Mr. Banta has now announced that he’s taking Rhinebeck back to its 17th-century Dutch roots.
“I’ve had meetings with The Holland Society, the organization devoted to friendly relations between Americans with Dutch ancestry and the Low Lifes, er, the Low Countries. They like my idea,” Banta told The Beagle.
“Holland is still reeling from the tulip dot-bomb crash of 1737, so they’ll try anything.
“We are going to re-create Amsterdam’s famed red-light district in the street-level windows and doors of my new Townsend House on West Market Street. We have four rooms there, street level. Welcome!
“The women are fully compliant with all pertinent health laws and regulations, and I’m even giving them full medical and dental coverage (although most of them don’t have that many teeth).”
Is this legal?
Asked about the legality of prostitution in Rhinebeck, Banta replied that he skirted the issue (so to speak) by procuring an Economic Empire Zone grant.
“I convinced the Empire Zone officials that many rural and small-town young women, many of them single mothers, were finding it difficult to make ends meet.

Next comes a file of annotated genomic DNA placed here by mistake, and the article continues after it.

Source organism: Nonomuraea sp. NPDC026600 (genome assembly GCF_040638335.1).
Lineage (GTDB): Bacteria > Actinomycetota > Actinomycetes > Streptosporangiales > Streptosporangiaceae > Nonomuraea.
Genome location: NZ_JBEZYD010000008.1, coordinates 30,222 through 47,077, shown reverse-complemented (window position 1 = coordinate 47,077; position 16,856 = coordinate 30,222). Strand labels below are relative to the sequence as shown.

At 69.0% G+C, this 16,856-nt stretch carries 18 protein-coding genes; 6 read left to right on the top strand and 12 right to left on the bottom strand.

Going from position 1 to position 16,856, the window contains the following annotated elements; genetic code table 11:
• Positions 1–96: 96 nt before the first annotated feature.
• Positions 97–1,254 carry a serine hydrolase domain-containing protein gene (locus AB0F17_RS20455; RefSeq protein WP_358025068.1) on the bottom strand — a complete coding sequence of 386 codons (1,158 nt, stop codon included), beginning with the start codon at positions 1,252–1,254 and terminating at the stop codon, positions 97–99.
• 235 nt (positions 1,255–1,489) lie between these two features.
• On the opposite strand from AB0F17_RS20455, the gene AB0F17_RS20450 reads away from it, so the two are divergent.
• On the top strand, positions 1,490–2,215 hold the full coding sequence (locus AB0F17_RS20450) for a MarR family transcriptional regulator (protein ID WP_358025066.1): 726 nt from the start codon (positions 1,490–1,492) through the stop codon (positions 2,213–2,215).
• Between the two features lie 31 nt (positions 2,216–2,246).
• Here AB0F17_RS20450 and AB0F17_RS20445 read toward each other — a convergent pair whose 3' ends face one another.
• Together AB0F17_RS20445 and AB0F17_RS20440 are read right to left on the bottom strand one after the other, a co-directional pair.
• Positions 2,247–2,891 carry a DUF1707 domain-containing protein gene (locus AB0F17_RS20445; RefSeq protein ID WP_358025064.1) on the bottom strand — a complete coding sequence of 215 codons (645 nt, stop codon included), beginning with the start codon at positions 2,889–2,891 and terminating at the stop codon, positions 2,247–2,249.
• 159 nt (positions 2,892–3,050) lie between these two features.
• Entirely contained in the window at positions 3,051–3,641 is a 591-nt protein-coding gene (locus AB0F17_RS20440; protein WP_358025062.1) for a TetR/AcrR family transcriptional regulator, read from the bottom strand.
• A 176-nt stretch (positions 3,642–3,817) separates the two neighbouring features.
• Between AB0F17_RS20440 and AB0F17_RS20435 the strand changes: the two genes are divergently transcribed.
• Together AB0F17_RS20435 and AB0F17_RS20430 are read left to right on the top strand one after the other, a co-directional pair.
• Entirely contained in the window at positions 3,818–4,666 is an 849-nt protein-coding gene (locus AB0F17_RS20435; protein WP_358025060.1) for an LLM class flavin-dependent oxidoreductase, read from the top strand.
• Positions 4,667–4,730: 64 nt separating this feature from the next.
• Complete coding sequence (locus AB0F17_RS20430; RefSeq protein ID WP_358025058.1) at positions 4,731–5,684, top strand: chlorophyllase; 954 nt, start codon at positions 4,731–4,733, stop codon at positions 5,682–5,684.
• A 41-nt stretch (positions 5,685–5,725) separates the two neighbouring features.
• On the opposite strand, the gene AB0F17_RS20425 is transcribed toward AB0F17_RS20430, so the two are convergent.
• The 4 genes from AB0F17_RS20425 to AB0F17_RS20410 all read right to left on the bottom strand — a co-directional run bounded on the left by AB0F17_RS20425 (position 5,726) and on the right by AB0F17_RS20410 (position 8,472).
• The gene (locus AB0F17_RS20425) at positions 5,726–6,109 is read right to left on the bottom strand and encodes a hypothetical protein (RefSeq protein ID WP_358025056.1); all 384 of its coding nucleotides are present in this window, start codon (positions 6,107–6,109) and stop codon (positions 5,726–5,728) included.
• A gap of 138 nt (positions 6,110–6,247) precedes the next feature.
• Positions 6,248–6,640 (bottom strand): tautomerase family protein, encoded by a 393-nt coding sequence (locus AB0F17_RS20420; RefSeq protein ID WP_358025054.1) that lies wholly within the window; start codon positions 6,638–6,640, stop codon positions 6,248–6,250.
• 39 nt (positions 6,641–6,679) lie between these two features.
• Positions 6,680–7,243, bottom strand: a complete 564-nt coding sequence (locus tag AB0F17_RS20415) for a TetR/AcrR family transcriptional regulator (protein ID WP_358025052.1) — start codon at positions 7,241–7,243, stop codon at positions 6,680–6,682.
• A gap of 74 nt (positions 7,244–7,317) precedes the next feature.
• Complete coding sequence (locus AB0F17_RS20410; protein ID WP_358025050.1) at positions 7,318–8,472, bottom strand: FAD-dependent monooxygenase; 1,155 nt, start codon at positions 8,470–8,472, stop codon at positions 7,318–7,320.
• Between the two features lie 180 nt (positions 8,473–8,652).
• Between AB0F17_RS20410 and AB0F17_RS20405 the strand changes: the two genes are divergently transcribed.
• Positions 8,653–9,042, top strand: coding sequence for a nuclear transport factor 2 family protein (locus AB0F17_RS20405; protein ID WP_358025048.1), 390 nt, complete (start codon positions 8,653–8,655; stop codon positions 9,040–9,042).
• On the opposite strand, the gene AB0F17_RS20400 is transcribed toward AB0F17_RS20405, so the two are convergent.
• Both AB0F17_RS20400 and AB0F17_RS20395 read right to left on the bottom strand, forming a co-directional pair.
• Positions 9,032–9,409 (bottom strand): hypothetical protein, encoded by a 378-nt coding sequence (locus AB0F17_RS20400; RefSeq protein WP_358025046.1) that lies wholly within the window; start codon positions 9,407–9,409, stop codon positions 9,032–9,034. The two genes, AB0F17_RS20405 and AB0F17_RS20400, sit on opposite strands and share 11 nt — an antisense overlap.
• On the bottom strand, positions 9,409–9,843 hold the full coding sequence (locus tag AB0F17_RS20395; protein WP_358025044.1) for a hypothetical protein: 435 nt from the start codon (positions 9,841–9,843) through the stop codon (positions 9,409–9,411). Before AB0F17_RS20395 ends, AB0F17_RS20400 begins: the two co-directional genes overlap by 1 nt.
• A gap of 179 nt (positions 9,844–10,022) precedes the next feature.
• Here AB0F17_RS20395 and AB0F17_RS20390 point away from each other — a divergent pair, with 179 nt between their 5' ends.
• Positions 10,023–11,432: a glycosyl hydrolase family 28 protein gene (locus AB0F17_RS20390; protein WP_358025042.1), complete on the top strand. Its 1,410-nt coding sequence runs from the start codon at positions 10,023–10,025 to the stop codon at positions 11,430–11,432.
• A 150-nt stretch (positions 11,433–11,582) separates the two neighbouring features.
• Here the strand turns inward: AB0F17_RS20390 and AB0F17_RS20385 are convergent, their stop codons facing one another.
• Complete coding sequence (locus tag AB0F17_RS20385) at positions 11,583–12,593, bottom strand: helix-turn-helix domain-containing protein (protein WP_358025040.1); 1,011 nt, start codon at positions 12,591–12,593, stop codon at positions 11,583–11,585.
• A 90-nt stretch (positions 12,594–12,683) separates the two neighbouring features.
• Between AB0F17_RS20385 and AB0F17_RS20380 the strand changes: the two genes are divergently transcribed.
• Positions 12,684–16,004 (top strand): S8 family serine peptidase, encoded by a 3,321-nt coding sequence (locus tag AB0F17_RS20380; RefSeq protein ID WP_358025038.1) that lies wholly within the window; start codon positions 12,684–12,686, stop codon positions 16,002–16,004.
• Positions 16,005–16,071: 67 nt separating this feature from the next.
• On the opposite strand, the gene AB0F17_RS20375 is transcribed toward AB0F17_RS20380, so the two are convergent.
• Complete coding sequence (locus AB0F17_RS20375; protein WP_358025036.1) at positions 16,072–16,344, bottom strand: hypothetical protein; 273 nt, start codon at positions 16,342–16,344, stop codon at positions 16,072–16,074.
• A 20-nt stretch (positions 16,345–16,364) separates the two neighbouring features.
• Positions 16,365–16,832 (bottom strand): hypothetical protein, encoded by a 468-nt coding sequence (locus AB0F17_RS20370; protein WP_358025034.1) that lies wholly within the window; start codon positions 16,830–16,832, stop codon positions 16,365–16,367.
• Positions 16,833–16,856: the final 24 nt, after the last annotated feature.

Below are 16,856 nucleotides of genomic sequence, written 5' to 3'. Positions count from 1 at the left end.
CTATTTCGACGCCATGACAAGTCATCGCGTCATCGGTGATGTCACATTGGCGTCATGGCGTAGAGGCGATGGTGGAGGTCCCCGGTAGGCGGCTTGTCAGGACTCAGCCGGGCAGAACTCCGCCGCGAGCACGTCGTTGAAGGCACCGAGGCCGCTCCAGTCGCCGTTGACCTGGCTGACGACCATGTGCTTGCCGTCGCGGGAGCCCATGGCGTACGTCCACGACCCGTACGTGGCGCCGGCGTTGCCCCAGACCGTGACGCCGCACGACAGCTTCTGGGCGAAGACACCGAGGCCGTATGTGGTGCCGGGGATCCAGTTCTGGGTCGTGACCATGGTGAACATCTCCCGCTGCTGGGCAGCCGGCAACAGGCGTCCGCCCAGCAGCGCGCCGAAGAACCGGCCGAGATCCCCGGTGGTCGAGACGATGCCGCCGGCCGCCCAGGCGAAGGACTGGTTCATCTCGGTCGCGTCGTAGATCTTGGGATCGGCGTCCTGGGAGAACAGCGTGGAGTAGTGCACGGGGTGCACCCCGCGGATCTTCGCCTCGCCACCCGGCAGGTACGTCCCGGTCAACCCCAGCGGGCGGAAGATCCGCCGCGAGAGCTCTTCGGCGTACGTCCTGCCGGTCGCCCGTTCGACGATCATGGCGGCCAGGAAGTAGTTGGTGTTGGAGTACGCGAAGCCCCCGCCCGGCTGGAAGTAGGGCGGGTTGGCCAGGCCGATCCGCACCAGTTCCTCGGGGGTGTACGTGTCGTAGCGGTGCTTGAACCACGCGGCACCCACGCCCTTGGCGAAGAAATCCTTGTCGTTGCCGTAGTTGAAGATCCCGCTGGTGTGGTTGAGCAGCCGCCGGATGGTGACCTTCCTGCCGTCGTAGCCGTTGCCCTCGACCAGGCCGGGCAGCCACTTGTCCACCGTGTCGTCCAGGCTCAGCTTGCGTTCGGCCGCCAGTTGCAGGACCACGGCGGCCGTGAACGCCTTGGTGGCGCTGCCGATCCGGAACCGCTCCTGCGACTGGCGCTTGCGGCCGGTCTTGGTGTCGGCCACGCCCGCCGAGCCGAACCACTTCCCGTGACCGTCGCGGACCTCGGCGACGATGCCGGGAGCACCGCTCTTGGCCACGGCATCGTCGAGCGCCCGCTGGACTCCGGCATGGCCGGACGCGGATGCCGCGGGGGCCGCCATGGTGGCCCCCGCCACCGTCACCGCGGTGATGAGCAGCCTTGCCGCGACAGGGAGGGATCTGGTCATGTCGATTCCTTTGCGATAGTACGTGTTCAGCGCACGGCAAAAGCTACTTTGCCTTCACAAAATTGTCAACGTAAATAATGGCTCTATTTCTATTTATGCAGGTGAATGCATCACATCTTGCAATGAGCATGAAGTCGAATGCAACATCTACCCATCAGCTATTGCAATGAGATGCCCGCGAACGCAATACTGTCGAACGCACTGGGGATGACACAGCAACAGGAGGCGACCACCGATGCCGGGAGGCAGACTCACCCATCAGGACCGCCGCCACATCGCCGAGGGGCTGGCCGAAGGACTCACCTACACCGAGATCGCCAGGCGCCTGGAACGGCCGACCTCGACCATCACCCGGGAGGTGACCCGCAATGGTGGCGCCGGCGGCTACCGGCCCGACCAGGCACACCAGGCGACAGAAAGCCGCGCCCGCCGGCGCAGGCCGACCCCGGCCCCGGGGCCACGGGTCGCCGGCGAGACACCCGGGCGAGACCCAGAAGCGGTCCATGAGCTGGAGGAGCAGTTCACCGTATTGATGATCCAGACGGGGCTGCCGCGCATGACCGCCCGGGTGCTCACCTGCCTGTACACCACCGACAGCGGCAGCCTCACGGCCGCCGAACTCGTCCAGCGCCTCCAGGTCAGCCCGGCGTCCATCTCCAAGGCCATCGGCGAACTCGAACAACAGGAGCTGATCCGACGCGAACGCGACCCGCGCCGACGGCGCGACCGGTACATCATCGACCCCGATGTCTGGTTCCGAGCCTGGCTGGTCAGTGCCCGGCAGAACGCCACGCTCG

“As you know, many of these Empire Zones are exempt from most local and state laws and zoning regulations and even tax liabilities,” Banta said.
Like IBM in East Fishkill?
“Plus, I envisage getting support from the New York State Tourism Board and the small-business grants division of the Department of Homeland Security—to relocate some City prostitutes affected by 9/11.”
Holland to bloom in Rhinebeck
Burghermeister Banta also plans to foliate downtown Rhinebeck with fertile banks of tulips, certainly a plentiful spread on his Market Street sidewalk, under the ladies’ commercial windows.
“We’ll plant still more thousands of red and yellow tulips on the Delamater campus, too,” George said.
“But my favorite part of the Amsterdam Project, as I call it, is the canal system. As you know, West Market Street was originally just that, a street wide enough to host the Saturday open-air markets.
“Well, we’re going to use that space to create a canal, like those in Amsterdam. A canal complete with locks in order to navigate the hill up to the Starr Library. A canal ride in the autumn rain should be very romantic, like in Amsterdam.”
Anne Frank House
“Finally,” George said, “We’re going to build a replica of Anne Frank’s Amsterdam house. It should off-set the cultural backlash we’ll probably get from the ladies in the windows.
“We will have live actors re-enact scenes from Anne’s famous diary—young, local Jewish girls dressed like Anne, and big, burly German farmers as the Gestapo. It should be great fun!” George said.
© 2006 The Cold Nose Press
Pablo Rapido, Editor